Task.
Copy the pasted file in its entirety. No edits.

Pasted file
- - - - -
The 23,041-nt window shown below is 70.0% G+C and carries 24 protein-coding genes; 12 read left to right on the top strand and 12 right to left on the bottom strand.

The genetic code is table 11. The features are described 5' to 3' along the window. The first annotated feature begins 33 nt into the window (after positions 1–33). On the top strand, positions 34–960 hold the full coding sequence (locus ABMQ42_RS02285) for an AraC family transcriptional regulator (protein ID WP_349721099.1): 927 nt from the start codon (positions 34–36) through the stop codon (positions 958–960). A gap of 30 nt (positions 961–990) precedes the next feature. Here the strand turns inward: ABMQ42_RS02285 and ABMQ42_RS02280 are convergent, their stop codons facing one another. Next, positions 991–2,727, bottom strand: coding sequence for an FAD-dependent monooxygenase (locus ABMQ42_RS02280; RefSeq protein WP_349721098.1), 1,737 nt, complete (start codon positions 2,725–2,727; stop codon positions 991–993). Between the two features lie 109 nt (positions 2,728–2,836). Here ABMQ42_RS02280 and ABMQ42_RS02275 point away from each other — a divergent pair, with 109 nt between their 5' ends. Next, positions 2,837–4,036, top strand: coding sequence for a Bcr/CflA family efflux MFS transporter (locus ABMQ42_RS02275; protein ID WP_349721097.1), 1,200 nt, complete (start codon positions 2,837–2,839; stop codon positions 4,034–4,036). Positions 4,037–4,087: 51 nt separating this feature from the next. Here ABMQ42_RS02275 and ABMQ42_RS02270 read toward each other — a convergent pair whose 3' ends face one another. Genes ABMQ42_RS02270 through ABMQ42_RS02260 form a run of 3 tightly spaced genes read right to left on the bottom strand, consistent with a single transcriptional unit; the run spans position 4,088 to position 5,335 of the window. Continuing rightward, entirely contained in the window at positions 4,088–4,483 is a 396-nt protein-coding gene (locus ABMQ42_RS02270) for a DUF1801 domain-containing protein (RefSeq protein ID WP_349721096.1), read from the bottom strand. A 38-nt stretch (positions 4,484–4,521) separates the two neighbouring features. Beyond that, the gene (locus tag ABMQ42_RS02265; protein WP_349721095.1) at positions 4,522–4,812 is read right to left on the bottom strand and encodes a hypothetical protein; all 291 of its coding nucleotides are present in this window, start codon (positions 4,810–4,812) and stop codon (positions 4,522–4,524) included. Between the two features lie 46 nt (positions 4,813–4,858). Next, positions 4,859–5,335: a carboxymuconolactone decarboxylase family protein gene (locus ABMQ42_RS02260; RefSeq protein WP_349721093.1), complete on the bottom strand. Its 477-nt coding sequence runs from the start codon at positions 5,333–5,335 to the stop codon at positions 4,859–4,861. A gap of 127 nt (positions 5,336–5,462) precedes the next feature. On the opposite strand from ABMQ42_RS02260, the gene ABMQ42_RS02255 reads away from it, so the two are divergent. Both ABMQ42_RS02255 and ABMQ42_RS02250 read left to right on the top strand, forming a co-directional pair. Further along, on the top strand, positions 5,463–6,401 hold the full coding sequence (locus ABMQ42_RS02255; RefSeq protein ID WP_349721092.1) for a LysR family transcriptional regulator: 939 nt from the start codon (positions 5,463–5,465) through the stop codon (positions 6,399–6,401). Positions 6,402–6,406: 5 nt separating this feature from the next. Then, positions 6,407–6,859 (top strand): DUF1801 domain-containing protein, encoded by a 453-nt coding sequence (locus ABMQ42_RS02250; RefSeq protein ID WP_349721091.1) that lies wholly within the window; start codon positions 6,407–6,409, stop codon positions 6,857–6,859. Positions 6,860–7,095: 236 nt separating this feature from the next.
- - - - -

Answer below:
The 23,041-nt window shown below is 70.0% G+C and carries 24 protein-coding genes; 12 read left to right on the top strand and 12 right to left on the bottom strand.

The genetic code is table 11. The features are described 5' to 3' along the window. The first annotated feature begins 33 nt into the window (after positions 1–33). On the top strand, positions 34–960 hold the full coding sequence (locus ABMQ42_RS02285) for an AraC family transcriptional regulator (protein ID WP_349721099.1): 927 nt from the start codon (positions 34–36) through the stop codon (positions 958–960). A gap of 30 nt (positions 961–990) precedes the next feature. Here the strand turns inward: ABMQ42_RS02285 and ABMQ42_RS02280 are convergent, their stop codons facing one another. Next, positions 991–2,727, bottom strand: coding sequence for an FAD-dependent monooxygenase (locus ABMQ42_RS02280; RefSeq protein WP_349721098.1), 1,737 nt, complete (start codon positions 2,725–2,727; stop codon positions 991–993). Between the two features lie 109 nt (positions 2,728–2,836). Here ABMQ42_RS02280 and ABMQ42_RS02275 point away from each other — a divergent pair, with 109 nt between their 5' ends. Next, positions 2,837–4,036, top strand: coding sequence for a Bcr/CflA family efflux MFS transporter (locus ABMQ42_RS02275; protein ID WP_349721097.1), 1,200 nt, complete (start codon positions 2,837–2,839; stop codon positions 4,034–4,036). Positions 4,037–4,087: 51 nt separating this feature from the next. Here ABMQ42_RS02275 and ABMQ42_RS02270 read toward each other — a convergent pair whose 3' ends face one another. Genes ABMQ42_RS02270 through ABMQ42_RS02260 form a run of 3 tightly spaced genes read right to left on the bottom strand, consistent with a single transcriptional unit; the run spans position 4,088 to position 5,335 of the window. Continuing rightward, entirely contained in the window at positions 4,088–4,483 is a 396-nt protein-coding gene (locus ABMQ42_RS02270) for a DUF1801 domain-containing protein (RefSeq protein ID WP_349721096.1), read from the bottom strand. A 38-nt stretch (positions 4,484–4,521) separates the two neighbouring features. Beyond that, the gene (locus tag ABMQ42_RS02265; protein WP_349721095.1) at positions 4,522–4,812 is read right to left on the bottom strand and encodes a hypothetical protein; all 291 of its coding nucleotides are present in this window, start codon (positions 4,810–4,812) and stop codon (positions 4,522–4,524) included. Between the two features lie 46 nt (positions 4,813–4,858). Next, positions 4,859–5,335: a carboxymuconolactone decarboxylase family protein gene (locus ABMQ42_RS02260; RefSeq protein WP_349721093.1), complete on the bottom strand. Its 477-nt coding sequence runs from the start codon at positions 5,333–5,335 to the stop codon at positions 4,859–4,861. A gap of 127 nt (positions 5,336–5,462) precedes the next feature. On the opposite strand from ABMQ42_RS02260, the gene ABMQ42_RS02255 reads away from it, so the two are divergent. Both ABMQ42_RS02255 and ABMQ42_RS02250 read left to right on the top strand, forming a co-directional pair. Further along, on the top strand, positions 5,463–6,401 hold the full coding sequence (locus ABMQ42_RS02255; RefSeq protein ID WP_349721092.1) for a LysR family transcriptional regulator: 939 nt from the start codon (positions 5,463–5,465) through the stop codon (positions 6,399–6,401). Positions 6,402–6,406: 5 nt separating this feature from the next. Then, positions 6,407–6,859 (top strand): DUF1801 domain-containing protein, encoded by a 453-nt coding sequence (locus ABMQ42_RS02250; RefSeq protein ID WP_349721091.1) that lies wholly within the window; start codon positions 6,407–6,409, stop codon positions 6,857–6,859. Positions 6,860–7,095: 236 nt separating this feature from the next.